The area around Cambridge Bay was seasonally used by Pre-Dorset, Dorset, Thule, and Copper Inuit to hunt and fish. It was only after the Royal Canadian Mounted Police and the Hudson’s Bay Company decided to set up posts on Victoria Island in the 1920s that outsiders settled, while the Inuit community only came to live at Cambridge Bay in a more permanent way after World War II when a LORAN tower was built. Today Cambridge Bay is one of Canada’s northernmost villages with close to 1,800 residents. It is the administrative center for the Kitikmeot region and an important transportation hub for cargo by sea and air. Arctic char, which is caught in rivers nearby, is Cambridge Bay’s major export article. For many years Cambridge Bay was the home to Roald Amundsen’s ship Maud. Having served in the Arctic for several years, the ship was brought to Cambridge Bay by the Hudson’s Bay Company where she was beset by ice in 1926 and sank in 1930.


    The Maud was eventually raised and transported to Norway where she is to be exhibited in a museum.


    Day 15 Cruise Dease Strait, Canada

    Found north of Kent Peninsula and south of Victoria Island, Nunavut’s roughly 160 kilometer long Dease Strait was named after Peter Warren Dease of the Hudson Bay Company. Sir John Franklin, who had been sent on an early attempt to map northern Canada and to search for the Northwest Passage, had received useful information from Dease at Fort Chipewyan before heading north during his first expedition. Traveling down the Coppermine River, Franklin then took 3 canoes entering Coronation Gulf heading northeast. Reaching Cape Flinders and continuing on to Point Turnagain in August 1821, he had effectively entered Dease Strait which continues on east to Cambridge Bay, Victoria Strait and Queen Maud Gulf. Seals, white foxes and rabbits were hunted on Kent Peninsula and 73 bird species recorded.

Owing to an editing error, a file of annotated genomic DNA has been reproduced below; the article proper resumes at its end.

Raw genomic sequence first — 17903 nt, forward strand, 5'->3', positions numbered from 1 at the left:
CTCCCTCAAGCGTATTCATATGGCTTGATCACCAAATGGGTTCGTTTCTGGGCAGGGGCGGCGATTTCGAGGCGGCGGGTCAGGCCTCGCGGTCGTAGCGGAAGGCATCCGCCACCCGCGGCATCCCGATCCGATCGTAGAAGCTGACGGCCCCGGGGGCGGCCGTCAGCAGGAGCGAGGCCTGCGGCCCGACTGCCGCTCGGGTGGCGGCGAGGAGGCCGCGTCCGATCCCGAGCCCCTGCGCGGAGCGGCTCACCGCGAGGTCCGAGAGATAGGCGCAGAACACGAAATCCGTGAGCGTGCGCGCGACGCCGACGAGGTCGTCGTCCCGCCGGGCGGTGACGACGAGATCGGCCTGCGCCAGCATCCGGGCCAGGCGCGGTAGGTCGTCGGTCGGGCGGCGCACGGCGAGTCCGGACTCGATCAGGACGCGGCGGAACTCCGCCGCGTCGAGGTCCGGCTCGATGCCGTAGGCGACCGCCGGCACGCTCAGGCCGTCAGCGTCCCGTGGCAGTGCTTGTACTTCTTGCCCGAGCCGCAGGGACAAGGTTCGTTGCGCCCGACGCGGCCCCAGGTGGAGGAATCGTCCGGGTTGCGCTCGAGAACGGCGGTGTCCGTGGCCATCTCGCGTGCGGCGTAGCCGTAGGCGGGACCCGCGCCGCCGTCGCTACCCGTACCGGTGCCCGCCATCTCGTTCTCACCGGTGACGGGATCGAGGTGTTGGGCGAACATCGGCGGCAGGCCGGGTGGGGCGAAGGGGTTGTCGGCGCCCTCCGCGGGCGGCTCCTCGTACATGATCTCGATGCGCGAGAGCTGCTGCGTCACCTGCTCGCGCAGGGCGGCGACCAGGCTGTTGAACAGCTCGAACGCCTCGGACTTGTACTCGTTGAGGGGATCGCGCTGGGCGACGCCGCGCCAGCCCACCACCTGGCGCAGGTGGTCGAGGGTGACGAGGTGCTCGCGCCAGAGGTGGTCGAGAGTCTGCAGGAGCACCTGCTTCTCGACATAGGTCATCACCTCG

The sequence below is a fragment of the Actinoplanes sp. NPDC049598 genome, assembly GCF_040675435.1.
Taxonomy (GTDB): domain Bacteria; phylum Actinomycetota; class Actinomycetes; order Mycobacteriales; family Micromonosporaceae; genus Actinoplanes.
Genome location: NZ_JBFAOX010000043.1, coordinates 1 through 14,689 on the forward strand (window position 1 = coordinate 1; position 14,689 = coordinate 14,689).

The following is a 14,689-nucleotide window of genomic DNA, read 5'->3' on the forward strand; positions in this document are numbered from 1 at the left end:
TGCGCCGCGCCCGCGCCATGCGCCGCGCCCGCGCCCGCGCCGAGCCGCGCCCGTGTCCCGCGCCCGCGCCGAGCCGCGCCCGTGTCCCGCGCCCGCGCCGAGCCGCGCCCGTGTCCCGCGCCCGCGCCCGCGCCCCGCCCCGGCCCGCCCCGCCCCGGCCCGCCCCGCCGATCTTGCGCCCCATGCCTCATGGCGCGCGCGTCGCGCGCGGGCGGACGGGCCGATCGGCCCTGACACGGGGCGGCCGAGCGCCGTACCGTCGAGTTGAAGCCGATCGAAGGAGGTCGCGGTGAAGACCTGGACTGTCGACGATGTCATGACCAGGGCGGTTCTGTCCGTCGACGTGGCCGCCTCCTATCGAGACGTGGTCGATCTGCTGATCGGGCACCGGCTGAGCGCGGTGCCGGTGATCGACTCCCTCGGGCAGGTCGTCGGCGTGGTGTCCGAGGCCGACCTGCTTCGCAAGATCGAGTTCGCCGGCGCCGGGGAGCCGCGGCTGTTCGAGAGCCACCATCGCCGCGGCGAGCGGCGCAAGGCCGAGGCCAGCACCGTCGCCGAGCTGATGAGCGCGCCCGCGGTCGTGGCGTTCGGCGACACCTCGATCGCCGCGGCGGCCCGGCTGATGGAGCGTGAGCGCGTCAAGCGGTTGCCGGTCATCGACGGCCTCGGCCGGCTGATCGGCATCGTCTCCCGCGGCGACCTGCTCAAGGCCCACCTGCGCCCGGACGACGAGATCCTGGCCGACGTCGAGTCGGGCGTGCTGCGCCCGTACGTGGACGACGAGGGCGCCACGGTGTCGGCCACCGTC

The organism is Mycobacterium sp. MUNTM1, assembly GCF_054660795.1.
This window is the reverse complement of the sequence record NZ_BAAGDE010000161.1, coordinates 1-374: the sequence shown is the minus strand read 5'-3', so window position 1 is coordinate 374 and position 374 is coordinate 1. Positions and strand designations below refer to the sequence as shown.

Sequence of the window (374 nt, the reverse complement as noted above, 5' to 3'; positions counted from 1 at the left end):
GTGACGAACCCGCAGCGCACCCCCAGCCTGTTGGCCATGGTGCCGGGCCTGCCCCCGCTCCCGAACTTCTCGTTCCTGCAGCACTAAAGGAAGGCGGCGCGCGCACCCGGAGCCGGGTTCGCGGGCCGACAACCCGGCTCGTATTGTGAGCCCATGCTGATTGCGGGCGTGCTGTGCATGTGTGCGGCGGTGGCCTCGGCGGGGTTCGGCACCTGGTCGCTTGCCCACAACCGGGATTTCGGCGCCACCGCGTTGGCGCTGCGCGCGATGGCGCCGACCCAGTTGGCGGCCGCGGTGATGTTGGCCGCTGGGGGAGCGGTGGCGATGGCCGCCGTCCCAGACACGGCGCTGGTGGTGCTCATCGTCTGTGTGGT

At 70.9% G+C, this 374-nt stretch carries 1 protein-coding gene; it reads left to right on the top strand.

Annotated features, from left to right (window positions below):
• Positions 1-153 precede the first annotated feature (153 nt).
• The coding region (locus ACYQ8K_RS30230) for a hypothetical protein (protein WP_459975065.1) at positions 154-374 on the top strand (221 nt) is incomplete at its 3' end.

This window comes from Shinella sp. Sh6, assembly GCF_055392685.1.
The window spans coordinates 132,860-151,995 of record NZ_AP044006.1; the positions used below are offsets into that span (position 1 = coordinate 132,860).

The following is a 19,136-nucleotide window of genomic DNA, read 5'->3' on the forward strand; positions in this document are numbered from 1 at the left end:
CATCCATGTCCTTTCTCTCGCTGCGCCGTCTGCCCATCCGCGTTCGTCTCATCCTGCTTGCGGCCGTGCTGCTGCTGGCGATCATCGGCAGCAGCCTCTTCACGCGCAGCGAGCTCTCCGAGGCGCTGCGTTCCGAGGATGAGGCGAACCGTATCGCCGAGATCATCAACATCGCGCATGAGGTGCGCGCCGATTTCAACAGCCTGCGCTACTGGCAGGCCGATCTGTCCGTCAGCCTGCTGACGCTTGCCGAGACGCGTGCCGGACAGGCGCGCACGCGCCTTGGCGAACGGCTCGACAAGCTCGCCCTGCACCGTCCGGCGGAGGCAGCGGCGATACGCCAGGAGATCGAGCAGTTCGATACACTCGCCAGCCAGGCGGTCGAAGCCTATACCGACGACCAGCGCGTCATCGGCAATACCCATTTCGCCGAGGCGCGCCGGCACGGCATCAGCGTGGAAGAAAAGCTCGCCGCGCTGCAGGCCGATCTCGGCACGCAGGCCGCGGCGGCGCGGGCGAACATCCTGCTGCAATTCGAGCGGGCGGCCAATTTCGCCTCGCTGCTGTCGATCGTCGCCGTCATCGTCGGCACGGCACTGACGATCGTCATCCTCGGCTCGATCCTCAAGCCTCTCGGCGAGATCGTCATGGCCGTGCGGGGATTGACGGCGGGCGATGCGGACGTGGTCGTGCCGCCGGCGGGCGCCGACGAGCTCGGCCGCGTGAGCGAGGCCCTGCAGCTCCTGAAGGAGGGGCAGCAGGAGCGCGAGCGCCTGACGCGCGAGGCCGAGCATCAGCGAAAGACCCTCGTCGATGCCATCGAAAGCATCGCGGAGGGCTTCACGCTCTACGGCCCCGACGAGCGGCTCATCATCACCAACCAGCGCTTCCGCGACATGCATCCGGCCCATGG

Musk oxen as well as the endemic Dolphin and Union Caribou, which are different from the wide-spread Barren-ground caribou, can be occasionally seen on both sides of the strait.


    Day 16 Cruise Amundsen Trough, Canada

    At the northwestern end of Amundsen Gulf and the Northwest Passage, the Amundsen Trough is a submarine glacial trough leading into the Beaufort Sea. South of Banks Island and its Migratory Bird Sanctuary, northeast of the Anderson River Delta Bird Sanctuary, and north of Tuktut Nogait National Park, all within the Northwest Territories, the submarine feature and gulf are named after Roald Amundsen. Plough marks of iceberg keels with a width of up to 150 meters and a depth of up to 10 meters have been identified on the sea floor. Seismic research in 2014 has shown that at least nine Quaternary ice streams advanced through the Amundsen Trough, implying it was a major route for ice and sediment towards the Arctic Ocean.


    Day 17 Sachs Harbour (Northwest Territories), Canada